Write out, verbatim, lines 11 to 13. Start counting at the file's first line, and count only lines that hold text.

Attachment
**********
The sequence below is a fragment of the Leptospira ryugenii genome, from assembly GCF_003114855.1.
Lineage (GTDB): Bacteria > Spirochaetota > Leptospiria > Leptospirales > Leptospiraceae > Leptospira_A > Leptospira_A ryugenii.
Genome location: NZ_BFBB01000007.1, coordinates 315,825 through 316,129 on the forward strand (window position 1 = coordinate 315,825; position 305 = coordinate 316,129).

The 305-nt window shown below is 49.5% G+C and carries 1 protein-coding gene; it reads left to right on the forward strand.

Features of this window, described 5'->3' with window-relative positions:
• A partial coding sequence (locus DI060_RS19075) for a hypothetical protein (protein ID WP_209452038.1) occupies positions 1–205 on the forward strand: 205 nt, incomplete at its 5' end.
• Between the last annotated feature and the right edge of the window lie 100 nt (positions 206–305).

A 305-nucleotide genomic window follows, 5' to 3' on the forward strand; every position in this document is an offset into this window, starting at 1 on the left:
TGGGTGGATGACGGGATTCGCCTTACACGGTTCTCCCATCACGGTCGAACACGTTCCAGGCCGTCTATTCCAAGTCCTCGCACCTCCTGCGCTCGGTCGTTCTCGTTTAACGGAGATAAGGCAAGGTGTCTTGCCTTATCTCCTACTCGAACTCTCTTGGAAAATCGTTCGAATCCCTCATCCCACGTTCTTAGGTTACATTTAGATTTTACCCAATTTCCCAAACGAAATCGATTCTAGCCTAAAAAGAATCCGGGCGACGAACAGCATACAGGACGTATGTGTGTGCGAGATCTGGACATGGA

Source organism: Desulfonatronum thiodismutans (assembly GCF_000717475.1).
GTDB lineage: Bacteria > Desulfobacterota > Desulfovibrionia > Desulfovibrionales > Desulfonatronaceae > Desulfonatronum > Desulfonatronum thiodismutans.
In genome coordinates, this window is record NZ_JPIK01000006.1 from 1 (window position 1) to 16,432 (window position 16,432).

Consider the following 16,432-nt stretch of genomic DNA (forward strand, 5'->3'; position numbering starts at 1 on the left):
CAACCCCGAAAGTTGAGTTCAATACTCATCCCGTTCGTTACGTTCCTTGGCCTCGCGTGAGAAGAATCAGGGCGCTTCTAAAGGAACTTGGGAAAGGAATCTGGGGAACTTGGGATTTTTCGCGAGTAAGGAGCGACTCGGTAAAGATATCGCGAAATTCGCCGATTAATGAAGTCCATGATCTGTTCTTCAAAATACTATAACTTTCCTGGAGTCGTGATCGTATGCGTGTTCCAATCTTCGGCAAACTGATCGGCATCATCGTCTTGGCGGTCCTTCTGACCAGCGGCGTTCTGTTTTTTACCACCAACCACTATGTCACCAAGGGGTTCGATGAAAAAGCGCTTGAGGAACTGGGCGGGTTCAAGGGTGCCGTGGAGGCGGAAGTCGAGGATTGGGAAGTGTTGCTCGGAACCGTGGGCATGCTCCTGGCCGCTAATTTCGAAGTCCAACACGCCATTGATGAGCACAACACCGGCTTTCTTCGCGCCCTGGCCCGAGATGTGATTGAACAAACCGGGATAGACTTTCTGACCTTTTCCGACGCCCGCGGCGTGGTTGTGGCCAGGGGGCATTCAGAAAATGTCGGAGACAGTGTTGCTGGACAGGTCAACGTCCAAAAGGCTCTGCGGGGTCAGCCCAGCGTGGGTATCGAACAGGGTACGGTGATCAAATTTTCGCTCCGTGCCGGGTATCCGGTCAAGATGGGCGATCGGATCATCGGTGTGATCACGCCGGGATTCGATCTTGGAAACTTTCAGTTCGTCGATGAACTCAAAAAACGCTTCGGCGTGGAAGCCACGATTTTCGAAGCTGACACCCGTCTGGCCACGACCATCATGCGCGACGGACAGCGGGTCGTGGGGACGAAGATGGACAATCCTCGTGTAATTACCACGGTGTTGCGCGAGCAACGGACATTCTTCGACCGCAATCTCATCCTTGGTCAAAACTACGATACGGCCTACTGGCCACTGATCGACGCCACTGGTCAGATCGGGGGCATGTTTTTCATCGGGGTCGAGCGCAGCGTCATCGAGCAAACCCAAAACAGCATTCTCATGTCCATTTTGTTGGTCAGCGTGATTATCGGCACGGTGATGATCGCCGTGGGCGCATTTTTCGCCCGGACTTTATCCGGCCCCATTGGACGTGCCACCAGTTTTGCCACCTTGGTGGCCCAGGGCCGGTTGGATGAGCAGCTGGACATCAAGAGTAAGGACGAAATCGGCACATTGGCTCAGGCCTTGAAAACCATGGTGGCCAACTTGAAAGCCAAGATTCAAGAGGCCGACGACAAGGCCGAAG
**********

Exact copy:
GTDB lineage: Bacteria > Desulfobacterota > Desulfovibrionia > Desulfovibrionales > Desulfonatronaceae > Desulfonatronum > Desulfonatronum thiodismutans.
In genome coordinates, this window is record NZ_JPIK01000006.1 from 1 (window position 1) to 16,432 (window position 16,432).

Consider the following 16,432-nt stretch of genomic DNA (forward strand, 5'->3'; position numbering starts at 1 on the left):